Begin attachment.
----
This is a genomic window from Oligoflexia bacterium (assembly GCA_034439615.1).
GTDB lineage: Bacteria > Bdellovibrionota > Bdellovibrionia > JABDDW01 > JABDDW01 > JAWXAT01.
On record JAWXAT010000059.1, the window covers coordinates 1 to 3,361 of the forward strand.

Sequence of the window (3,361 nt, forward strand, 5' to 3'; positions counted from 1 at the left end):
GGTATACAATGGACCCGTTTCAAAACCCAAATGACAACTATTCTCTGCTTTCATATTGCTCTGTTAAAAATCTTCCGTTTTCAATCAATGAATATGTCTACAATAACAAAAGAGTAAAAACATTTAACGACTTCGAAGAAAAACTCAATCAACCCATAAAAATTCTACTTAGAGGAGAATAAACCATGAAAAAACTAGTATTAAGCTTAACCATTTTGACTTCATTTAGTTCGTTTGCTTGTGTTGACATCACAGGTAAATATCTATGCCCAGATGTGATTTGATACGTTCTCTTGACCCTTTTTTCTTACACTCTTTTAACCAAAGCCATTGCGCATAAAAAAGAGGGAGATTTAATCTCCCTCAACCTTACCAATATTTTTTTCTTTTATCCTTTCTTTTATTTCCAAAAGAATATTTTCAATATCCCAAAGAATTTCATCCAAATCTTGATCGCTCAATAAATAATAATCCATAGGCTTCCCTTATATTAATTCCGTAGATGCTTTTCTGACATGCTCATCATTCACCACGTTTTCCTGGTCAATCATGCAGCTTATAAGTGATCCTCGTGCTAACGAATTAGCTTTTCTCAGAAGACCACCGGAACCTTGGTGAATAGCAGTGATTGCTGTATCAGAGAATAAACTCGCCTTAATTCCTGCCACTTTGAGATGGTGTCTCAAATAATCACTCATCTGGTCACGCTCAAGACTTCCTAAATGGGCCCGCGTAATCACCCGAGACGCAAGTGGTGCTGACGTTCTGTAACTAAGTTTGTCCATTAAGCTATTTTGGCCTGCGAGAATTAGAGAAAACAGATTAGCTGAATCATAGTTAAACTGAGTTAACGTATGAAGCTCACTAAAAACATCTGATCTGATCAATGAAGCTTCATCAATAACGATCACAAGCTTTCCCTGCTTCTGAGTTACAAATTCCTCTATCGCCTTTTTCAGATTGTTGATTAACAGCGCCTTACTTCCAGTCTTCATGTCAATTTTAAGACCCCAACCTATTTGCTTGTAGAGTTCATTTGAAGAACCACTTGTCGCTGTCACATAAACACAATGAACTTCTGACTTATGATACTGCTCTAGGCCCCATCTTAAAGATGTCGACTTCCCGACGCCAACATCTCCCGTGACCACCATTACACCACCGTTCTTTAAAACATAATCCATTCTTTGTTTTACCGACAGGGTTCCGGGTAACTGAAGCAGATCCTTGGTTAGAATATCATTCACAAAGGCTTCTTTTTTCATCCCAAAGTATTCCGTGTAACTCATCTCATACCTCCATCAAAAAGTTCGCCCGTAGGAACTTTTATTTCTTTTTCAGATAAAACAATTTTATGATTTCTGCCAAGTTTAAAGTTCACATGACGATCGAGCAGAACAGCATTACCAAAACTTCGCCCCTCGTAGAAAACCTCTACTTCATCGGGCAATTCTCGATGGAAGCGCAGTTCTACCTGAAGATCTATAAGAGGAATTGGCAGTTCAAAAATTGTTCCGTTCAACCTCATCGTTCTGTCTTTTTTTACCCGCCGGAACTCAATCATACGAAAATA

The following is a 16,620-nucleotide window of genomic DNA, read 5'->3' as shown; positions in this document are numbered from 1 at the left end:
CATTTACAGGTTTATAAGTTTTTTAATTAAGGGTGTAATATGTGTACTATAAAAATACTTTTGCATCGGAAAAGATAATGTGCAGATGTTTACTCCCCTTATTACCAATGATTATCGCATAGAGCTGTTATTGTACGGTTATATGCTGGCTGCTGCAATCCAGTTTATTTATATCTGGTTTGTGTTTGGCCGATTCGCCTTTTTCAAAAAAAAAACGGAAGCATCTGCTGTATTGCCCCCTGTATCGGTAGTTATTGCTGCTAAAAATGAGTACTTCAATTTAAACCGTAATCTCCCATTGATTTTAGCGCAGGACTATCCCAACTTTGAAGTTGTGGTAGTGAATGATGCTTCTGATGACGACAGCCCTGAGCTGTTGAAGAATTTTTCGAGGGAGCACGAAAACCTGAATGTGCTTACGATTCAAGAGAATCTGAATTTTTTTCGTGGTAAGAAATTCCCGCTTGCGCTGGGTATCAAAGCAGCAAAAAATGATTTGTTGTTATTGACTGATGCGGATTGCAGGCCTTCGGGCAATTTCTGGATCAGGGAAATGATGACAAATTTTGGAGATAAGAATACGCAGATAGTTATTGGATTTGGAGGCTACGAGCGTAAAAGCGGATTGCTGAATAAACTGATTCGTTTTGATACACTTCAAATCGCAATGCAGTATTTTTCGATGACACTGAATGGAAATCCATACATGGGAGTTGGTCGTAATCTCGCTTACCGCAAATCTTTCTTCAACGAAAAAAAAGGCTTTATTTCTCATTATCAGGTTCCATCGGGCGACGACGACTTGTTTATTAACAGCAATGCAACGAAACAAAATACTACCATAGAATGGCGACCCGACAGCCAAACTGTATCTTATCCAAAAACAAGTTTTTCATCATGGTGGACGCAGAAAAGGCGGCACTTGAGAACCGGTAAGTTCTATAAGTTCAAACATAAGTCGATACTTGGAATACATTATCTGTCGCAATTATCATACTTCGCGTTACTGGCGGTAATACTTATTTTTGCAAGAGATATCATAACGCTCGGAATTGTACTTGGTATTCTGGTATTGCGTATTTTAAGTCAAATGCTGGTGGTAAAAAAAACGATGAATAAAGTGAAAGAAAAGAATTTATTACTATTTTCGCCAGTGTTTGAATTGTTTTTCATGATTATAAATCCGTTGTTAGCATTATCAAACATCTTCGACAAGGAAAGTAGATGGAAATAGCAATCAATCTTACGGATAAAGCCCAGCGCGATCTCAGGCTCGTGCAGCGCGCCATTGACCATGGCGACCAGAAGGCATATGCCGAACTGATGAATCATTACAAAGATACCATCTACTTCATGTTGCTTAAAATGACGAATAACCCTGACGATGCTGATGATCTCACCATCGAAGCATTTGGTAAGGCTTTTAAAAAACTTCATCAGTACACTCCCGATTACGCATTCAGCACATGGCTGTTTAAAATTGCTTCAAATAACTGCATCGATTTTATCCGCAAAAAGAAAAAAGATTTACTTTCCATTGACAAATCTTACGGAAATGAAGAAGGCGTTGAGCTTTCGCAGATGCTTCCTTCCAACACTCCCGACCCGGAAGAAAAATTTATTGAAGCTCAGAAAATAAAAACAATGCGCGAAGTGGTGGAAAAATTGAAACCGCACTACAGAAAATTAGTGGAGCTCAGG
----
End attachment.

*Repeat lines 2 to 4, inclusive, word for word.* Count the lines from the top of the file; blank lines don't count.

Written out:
GTDB lineage: Bacteria > Bdellovibrionota > Bdellovibrionia > JABDDW01 > JABDDW01 > JAWXAT01.
On record JAWXAT010000059.1, the window covers coordinates 1 to 3,361 of the forward strand.

Sequence of the window (3,361 nt, forward strand, 5' to 3'; positions counted from 1 at the left end):